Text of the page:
From Publishers Weekly
Charleston, S.C., gossip columnist Leopold Bloom King narrates a paean to his hometown and friends in Conroy's first novel in 14 years. In the late '60s and after his brother commits suicide, then 18-year-old Leo befriends a cross-section of the city's inhabitants: scions of Charleston aristocracy; Appalachian orphans; a black football coach's son; and an astonishingly beautiful pair of twins, Sheba and Trevor Poe, who are evading their psychotic father. The story alternates between 1969, the glorious year Leo's coterie stormed Charleston's social, sexual and racial barricades, and 1989, when Sheba, now a movie star, enlists them to find her missing gay brother in AIDS-ravaged San Francisco. Too often the not-so-witty repartee and the narrator's awed voice (he is very fond of superlatives) overwhelm the stories surrounding the group's love affairs and their struggles to protect one another from dangerous pasts. Some characters are tragically lost to the riptides of love and obsession, while others emerge from the frothy waters of sentimentality and nostalgia as exhausted as most readers are likely to be. Fans of Conroy's florid prose and earnest melodramas are in for a treat. (Aug.)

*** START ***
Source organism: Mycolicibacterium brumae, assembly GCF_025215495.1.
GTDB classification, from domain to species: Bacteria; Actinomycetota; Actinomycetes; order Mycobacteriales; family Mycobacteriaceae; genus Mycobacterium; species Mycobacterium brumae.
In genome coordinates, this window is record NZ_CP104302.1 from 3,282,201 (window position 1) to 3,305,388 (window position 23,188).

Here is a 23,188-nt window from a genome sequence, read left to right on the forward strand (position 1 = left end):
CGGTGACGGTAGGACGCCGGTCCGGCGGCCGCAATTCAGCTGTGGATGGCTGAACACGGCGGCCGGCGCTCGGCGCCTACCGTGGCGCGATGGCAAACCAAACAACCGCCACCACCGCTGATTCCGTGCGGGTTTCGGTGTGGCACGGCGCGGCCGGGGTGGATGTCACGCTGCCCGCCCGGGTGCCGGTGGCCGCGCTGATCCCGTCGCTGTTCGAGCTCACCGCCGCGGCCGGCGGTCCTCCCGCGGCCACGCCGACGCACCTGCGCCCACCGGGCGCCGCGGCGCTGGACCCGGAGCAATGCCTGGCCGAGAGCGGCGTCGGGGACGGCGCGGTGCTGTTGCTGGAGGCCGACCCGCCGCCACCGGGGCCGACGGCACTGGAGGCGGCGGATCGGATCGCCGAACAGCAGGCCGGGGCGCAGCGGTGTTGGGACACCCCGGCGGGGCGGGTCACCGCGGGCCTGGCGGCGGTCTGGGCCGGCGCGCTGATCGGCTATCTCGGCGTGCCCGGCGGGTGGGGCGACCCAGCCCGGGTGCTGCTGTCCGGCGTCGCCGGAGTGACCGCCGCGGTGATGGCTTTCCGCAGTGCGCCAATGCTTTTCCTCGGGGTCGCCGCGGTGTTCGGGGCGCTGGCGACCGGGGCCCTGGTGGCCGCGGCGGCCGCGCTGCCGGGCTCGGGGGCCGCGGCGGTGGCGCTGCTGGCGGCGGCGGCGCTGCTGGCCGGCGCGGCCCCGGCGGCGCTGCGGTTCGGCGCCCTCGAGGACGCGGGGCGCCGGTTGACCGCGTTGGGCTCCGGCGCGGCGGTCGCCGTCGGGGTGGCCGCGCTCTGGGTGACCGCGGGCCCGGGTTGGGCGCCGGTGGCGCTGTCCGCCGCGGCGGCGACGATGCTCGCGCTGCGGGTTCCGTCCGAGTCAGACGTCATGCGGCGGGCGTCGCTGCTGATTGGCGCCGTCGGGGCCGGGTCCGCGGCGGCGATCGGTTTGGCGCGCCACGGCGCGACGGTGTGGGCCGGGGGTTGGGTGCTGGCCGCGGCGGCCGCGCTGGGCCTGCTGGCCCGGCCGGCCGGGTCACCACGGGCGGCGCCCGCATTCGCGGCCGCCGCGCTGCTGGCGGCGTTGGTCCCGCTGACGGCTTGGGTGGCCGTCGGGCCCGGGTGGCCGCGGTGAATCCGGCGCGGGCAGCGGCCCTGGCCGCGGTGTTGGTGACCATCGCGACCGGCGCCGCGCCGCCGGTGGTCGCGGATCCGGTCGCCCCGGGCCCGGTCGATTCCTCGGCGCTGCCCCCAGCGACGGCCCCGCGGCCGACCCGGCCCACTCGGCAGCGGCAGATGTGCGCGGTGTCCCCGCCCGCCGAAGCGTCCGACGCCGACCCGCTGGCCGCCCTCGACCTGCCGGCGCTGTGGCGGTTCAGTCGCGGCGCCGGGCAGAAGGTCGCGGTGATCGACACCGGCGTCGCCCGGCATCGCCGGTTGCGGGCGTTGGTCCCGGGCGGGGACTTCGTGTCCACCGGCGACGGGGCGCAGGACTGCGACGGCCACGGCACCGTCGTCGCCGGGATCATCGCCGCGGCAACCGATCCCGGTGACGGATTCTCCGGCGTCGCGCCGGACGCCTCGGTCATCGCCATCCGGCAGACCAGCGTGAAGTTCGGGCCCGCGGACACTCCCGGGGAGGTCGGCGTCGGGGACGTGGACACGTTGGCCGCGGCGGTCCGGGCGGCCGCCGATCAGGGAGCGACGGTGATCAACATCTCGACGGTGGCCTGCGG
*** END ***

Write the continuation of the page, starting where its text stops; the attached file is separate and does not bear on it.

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Pat Conroy's highly anticipated work earned a decidedly lackluster response from critics, who cited overblown prose, cardboard characters, and implausible plot twists among the novel's key sins. The Dallas Morning News
quite candidly noted: "[H]e goes on and on—and on—about the glories of Charleston, S.C., to the point that many readers will be tempted to hurl the book into the nearest vessel of water." But the news wasn't all bad. The Chicago Sun-Times
hailed the novel as "a gripping saga," and even disappointed critics, many of them longtime Conroy fans, admitted the 500-plus page novel contained moments of glorious storytelling. Overall, however, readers may find their time better spent rereading Conroy's beloved The Prince of Tides